Chapter 7 Bankruptcy
Chapter 7 bankruptcy is available to both individuals and businesses and is a court supervised liquidation of a debtor's non-exempt assets. Individual debtors can often keep all of their property when they file chapter 7 if all of their assets are protected by exemptions. Whether Chapter 7 bankruptcy will be the right choice for you will depend on many factors including your income, how much property you own and the amount of equity in your property.
Chapter 7 bankruptcies are typically less time consuming and complicated than chapter 13 cases, but do not offer all of the benefits available in a chapter 13 case. If there are no, non-exempt assets for a chapter 7 trustee to liquidate, cases typically last less than six months. Even if the trustee does not sell any of a debtor's assets (a "no-asset" case), debtors still get the benefit of having certain debt discharged. Types of debt that can be discharged in chapter 7 include:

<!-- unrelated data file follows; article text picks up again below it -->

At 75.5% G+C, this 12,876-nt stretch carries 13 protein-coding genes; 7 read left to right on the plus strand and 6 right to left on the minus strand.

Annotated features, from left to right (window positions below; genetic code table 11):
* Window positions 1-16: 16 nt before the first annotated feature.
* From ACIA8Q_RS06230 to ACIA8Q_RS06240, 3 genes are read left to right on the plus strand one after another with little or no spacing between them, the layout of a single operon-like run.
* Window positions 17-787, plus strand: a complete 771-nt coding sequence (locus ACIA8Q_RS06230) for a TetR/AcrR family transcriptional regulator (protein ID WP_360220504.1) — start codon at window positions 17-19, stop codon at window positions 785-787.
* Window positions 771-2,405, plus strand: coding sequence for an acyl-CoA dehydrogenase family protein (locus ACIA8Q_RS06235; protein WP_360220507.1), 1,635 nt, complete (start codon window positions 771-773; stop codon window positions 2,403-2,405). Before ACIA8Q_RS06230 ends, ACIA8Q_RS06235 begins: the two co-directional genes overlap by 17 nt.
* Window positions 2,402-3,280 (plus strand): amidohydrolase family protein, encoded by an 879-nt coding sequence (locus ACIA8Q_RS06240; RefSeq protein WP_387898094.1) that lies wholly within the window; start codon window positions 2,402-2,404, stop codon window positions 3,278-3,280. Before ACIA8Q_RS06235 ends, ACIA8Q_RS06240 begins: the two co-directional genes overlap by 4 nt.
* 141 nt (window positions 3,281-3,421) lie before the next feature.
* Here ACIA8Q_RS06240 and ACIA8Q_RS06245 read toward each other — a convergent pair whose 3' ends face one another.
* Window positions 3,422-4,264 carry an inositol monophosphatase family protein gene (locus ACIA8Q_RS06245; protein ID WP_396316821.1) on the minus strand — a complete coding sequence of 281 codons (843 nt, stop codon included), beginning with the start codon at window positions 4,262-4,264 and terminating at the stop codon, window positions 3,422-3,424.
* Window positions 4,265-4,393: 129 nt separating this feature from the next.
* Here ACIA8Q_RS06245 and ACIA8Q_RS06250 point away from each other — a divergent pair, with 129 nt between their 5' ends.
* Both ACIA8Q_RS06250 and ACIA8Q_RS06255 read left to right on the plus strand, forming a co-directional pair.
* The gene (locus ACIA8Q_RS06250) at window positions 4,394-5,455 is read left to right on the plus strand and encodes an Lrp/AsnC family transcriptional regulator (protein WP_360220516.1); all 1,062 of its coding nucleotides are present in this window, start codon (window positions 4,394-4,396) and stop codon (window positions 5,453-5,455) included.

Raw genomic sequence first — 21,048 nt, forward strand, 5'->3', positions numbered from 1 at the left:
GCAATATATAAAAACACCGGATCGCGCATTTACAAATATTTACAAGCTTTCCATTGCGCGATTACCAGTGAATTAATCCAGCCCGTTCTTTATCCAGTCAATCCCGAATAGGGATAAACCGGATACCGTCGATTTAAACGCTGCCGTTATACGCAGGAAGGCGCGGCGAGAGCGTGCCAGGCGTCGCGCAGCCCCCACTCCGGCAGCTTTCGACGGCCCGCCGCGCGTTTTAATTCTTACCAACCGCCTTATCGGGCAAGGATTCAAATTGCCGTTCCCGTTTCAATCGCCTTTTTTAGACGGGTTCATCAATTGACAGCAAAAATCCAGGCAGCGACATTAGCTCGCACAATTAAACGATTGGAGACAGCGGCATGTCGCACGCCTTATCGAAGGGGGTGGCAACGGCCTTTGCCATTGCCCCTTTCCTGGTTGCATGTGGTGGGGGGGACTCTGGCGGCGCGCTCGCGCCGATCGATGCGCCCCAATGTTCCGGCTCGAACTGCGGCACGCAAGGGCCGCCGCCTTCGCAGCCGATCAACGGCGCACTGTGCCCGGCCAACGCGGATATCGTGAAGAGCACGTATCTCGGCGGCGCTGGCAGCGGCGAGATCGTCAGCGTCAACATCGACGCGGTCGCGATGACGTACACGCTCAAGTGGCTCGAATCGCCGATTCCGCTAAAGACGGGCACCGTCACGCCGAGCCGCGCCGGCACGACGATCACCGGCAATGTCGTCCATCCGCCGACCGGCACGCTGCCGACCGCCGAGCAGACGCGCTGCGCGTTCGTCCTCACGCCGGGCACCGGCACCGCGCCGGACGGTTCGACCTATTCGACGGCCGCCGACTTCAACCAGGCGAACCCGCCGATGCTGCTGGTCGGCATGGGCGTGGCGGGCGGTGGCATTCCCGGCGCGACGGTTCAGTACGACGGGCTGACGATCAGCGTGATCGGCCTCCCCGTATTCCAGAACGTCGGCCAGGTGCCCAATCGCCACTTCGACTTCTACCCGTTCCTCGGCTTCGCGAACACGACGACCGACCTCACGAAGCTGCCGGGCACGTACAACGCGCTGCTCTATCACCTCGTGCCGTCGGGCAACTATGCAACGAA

credit card debt
deficiency balances from a foreclosure or repossession
certain, older tax debt
most unsecured personal loans
obligations from leases or contracts
In order for individual debtors to qualify to file under chapter 7, they first must pass the "means test." This test focuses on debtors' household income and whether debtors have sufficient income to repay their creditors. Even if debtors earn too much income to file under chapter 7, they still may be eligible for relief under other provisions of the bankruptcy code, including chapter 13.
To learn more about what property can be protected by exemptions, please click here.